How do you see the idea that banks should strengthen their “distribution of credit to the private sector”? What needs to be changed in the risk approach to productive sector lending?
MB: Banks have indeed contributed a lot to supporting the economy and its private sector in difficult times by extending credit. No need to expand further on that, you are right. The government seems to believe that banks have a lot of exposure to BDL, which is an indirect exposure to the state itself. They believe that part of such funds should be allocated to the private sector. However, banks have been very cautious with regards to extending new loans to the private sector in the past couple of years due to the accentuated economic slowdown from 2016 to 2019, and private sector borrowers themselves reduced demand for new loans as they scaled down their expansion plans amidst the prevailing conditions. At the same time, political bickering took a toll on reforms and policy-making and BDL and banks had to come to the rescue of the public sector once again, hence the increased sovereign exposure lately. Once the economic cycle starts again, we would like to lend more to the private sector, but the government needs to create the proper macroeconomic conditions for that.
NG: The notion that Lebanese commercial banks do not lend to the private sector is politically-motivated and displays a deliberate lack of knowledge about the functioning and operations of Lebanese banks, as the numbers speak for themselves. Figures issued by BDL show that utilized credits by the private sector totaled $59.6 billion at the end of 2019, despite a decrease of $10 billion, or 14.3 percent from $69.5 billion at end-2018.
Further, lending to the private sector exceeded 100 percent of GDP, which shows that banks have reached the prudential limit to lend to the private sector relative to the size of the economy. Still, banks would have liked, and still want, to lend even more to the private sector. But the very large size of the informal economy has prevented such lending. According to the IMF’s estimates and to the Central Administration of Statistics’ national accounts, the size of the informal economy is about 30 percent of nominal GDP or about $15 billion based on the size of the economy in 2018.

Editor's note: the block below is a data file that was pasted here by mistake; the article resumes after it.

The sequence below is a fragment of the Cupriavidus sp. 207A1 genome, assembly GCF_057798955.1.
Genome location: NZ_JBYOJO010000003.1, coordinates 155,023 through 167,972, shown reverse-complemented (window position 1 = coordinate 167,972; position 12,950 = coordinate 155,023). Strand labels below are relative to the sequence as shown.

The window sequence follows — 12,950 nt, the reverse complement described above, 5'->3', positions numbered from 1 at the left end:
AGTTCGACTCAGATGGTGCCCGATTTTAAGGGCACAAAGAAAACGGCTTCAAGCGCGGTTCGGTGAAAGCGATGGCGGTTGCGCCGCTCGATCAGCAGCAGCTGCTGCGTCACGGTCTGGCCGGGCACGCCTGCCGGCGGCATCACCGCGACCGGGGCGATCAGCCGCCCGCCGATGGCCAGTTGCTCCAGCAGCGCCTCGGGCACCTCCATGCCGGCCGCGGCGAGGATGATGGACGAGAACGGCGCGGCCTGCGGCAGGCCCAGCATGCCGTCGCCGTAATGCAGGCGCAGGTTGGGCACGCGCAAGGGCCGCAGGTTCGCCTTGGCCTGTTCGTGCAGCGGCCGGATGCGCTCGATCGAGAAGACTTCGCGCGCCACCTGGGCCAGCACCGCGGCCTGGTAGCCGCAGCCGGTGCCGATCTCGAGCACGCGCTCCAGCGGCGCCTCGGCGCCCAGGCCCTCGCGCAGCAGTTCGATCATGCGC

Last but not least, the executive branch and the political class should realize that they are the reason for the increase in interest rates through politically and electorally-driven decisions that widened the fiscal deficit and increased the borrowing needs of the government. Therefore, a sustained effort to reduce public expenditures drastically is the fastest way to produce market-driven low interest rates, as the current forced and administrative measures to have reduced rates are artificial, temporary, and will not restore the confidence of borrowers.
The vision for the Lebanese economy is to return to growth. Banking has not been mentioned as much as agriculture and industry in this context. In the past, banking had a big role not just in financing of the public and private sector but also in terms of contribution to taxes and employment. How large do you estimate can the contribution of banking to GDP and fiscal revenue be in the future and how does this compare to the average of the five years until 2018? How many jobs will a restructured banking sector provide and how many new hires can be expected from the sector per year between now and 2025?
MB: A downsized banking sector in a smaller-sized economy will definitely bring some changes. While efforts to promote the primary and secondary sectors of the economy are welcome, and we have been calling for supportive government policies for those sectors for a long time, Lebanon will remain services-oriented to a large extent. Hence, banking and financial services will continue to play an important role in economic activity. However, with much lower banking sector activity and higher corporate tax rates, [the] earnings generation capacity of banks will be affected and their contribution to government revenues will unfortunately be much lower than in recent years. Banks have been one of the most important taxpayers and perhaps because of their transparency, they have been penalized by the government that saw an easy way of raising revenues. Government efforts should be geared toward raising tax collection and fighting tax evasion.